fredag 31 december 2010

Niclas Sennerteg: Ord som dödar ("Words that kill")

Finished Niclas Sennerteg's "Ord som dödar. Om folkmord och propaganda" ("Words that kill. On genocide and propaganda". It's a book about "hate media" and their propaganda, but more about the legal results of putting hate propagandists on trial and the results of that (including for international law).



First off are four chapters on the propaganda effort supporting anti-semitism in the Third Reich and the Nuremberg trials of some of those responsible – Goebbels and Streicher (whom everybody with a passing interest in these issues probably know about already), Hans Fritzsche (less well known; chief of the Home Press Division, later Plenipotentiary for the Political Organization of the Greater German Radio and head of the Radio Division. Fritzsche was one of the few who were acquitted at Nuremberg. Wikipedia and apparently most assessments say that Fritzsche never pushed for the extermination of the Jews, but some quotes offered by Sennerteg still indicates a rather vicious anti-semite who certainly helped spread anti-semitism by his work. Sennerteg also points to the incompetence of the Soviet prosecutor as a factor behind Fritzsche's acquittal – apparently, Roman Rudenko seems to have been more used to Soviet-style "justice" than actually having to make his case properly…


Later on, NSDAP press chief Otto Dietrich would be sentenced to seven years imprisonment for his part in the propaganda that enabled the Holocaust. He would write the severely critical "The Hitler I Knew. Memoirs of the Third Reich's Press Chief" in prison, and I'm putting it on my to-read list. (Even before having read it, though, I'll have to agree with historian Roger Moorhouse: "His insights are sound and sincere, but the obvious question that arises is: when did they occur to him?") Anyway, finding Dietrich guilty of crimes against humanity was a big step in the evolution of international law – he hadn't openly called for the persecution of Jews, but he'd been an important part of the propaganda machine that laid the foundation for it by dehumanizing the victims and justifying the persecutions.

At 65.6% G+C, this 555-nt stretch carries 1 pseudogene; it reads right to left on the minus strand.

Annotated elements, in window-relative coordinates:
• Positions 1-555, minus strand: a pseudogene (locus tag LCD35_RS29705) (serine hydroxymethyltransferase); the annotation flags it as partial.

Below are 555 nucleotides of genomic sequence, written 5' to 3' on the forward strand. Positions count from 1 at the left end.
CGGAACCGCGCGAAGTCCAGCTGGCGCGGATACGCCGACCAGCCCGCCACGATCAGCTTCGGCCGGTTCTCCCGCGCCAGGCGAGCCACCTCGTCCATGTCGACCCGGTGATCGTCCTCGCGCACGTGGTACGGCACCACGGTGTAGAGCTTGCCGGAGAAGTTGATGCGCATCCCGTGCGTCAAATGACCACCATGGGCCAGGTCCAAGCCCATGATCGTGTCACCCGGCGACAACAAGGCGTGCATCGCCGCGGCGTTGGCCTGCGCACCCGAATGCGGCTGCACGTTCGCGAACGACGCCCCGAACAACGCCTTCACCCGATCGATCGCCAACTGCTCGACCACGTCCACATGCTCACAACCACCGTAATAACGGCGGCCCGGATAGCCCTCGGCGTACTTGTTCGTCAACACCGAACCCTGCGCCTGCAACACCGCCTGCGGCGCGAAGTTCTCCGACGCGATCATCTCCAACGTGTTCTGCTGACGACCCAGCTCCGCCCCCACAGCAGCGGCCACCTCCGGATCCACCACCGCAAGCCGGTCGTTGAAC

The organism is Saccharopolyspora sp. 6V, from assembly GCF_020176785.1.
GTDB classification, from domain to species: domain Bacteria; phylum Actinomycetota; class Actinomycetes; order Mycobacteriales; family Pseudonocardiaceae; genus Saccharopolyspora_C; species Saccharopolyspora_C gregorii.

Then follows what comprises the lion's share of the book, a bit more than half of it: Rwanda. After briefly outlining the course of the genocide, Sennerteg depicts the processes against some of the heads of "Radio Machete" (RTLM) and the man running the "newspaper" Kangura, Hassan Ngeze. (Worryingly, some of the stuff that came from those sources was worryingly close to what you can occasionally hear from certain more extreme American radio hosts, like for example Michael Savage.)


Finally, there is a quick look at the case of former Yugoslavia, where Slobodan Milosevic was smarter in his somewhat more indirect use of propaganda, using historical documentaries and movies to remind all Serbs about all sorts of suffering they've been subjected to throughout history.. However, since he died before the trial was over, it didn't offer much additional development of the status of international law.